Earlier this year Wine Lister compared the top 50 wines by Quality score from Old World and New. The outcome revealed a 35-point gap between the two, with an average Quality score for the 50 best New World wines of 948. This week, Wine Lister dips its toes back into New World waters to examine the top five Argentinian wines by Wine Lister score.
Interestingly, the winner of this week’s top five can perhaps be considered as belonging to both Worlds. Cheval des Andes, the joint venture from Terrazas de los Andes and Pierre Lurton of Cheval Blanc, has an overall Wine Lister score of 818. Unsurprisingly, Cheval des Andes shows the clear benefit of association with its Old World stablemate through a Brand score of 862, the highest of the group. This is thanks to presence in 15% of the world’s best restaurants, and a search frequency ranking as the 400th most-searched-for wine on Wine Lister’s database. It has the lowest Quality score of the five (845) – and is notably the only one of the group whose Quality score is not its strongest asset – but is also the least expensive at £55 per bottle.
Bodega Catena Zapata shows impressive presence in this week’s top five, taking the next three spots. In second place overall is Nicolás Catena Zapata with a Wine Lister score of 808. Nicolás has the highest Quality score of the group (921), however its brand strength should not be overlooked. With the second-highest Brand score of this week’s top five (828), it actually ranks 10 places higher for search frequency than New World super-brand Cheval des Andes.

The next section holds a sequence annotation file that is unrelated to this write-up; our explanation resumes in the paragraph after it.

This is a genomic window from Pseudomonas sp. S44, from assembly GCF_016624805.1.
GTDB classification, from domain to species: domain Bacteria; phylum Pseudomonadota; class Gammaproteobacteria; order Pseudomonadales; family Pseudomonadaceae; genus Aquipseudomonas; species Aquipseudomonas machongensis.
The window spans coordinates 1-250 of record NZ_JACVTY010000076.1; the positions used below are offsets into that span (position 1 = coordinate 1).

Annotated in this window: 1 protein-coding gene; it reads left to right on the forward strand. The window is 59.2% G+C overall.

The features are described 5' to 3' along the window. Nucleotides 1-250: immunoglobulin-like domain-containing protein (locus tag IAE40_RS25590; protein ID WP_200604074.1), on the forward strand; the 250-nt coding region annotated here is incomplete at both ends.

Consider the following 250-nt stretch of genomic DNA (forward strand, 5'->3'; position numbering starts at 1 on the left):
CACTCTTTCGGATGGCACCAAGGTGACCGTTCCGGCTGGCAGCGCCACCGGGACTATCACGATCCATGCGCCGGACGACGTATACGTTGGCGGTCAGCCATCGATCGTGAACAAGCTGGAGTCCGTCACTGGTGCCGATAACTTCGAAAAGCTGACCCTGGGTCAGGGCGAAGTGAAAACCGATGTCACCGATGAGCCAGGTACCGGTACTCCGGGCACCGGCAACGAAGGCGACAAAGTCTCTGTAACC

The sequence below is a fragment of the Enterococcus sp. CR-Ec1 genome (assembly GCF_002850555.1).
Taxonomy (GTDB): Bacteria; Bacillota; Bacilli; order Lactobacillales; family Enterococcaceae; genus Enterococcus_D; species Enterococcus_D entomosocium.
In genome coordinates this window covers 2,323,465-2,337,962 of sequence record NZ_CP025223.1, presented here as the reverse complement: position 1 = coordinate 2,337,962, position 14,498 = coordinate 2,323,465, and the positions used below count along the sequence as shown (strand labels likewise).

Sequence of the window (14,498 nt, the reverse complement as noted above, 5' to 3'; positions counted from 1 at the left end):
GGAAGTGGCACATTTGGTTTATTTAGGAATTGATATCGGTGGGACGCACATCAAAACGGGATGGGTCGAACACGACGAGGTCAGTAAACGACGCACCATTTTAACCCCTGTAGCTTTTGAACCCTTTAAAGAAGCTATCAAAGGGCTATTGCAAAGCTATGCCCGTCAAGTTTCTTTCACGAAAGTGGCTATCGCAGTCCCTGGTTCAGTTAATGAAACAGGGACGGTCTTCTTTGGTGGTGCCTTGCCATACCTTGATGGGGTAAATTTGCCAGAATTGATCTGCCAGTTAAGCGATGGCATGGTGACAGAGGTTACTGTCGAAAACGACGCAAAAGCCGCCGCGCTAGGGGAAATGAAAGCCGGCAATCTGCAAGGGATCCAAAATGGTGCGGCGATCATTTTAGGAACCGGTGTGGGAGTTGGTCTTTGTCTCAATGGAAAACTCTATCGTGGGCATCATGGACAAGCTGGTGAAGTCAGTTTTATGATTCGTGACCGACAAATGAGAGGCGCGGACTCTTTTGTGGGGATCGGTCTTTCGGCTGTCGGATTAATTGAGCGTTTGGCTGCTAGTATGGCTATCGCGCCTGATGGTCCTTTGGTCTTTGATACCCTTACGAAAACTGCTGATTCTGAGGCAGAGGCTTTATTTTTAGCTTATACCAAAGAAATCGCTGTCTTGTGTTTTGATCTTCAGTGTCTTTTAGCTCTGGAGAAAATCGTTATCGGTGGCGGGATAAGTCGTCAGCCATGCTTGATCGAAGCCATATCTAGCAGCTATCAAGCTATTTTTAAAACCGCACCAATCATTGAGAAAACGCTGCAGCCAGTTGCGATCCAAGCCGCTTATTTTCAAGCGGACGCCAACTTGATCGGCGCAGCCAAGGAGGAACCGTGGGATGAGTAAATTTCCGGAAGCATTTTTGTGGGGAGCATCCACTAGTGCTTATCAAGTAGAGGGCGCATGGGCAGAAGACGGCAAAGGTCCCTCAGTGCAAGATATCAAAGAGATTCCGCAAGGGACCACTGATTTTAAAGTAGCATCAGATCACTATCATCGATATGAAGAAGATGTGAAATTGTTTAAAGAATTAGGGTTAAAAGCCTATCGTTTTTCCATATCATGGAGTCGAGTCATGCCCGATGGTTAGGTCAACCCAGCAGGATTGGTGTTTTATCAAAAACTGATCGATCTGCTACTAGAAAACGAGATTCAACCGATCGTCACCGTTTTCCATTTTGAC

Although Catena Zapata’s Adrianna Vineyard Malbec comes next for overall Wine Lister score, it is the Bodega’s Malbec Argentino (in fourth place overall) that comes next for Quality, with a score of 909. Its overall score (692) doesn’t maintain the dizzying heights set by its Quality score – nevertheless still sitting in the “strong” section of the Wine Lister 1,000-point scale – due in part to a lower Brand score (705), but mostly to a much weaker Economics score (181).
Bookending this week’s top five is another wine which might also be considered as originating from more established roots, though this time hailing from elsewhere in the New World, and more specifically, producer Paul Hobbs. Viña Cobos’ Volturno has an overall score of 635. It paints a similar picture to Catena Zapata’s Malbec Argentino, in that despite a high Quality score (902), its overall score is hindered by modest Brand and Economics scores (436 and 380 respectively).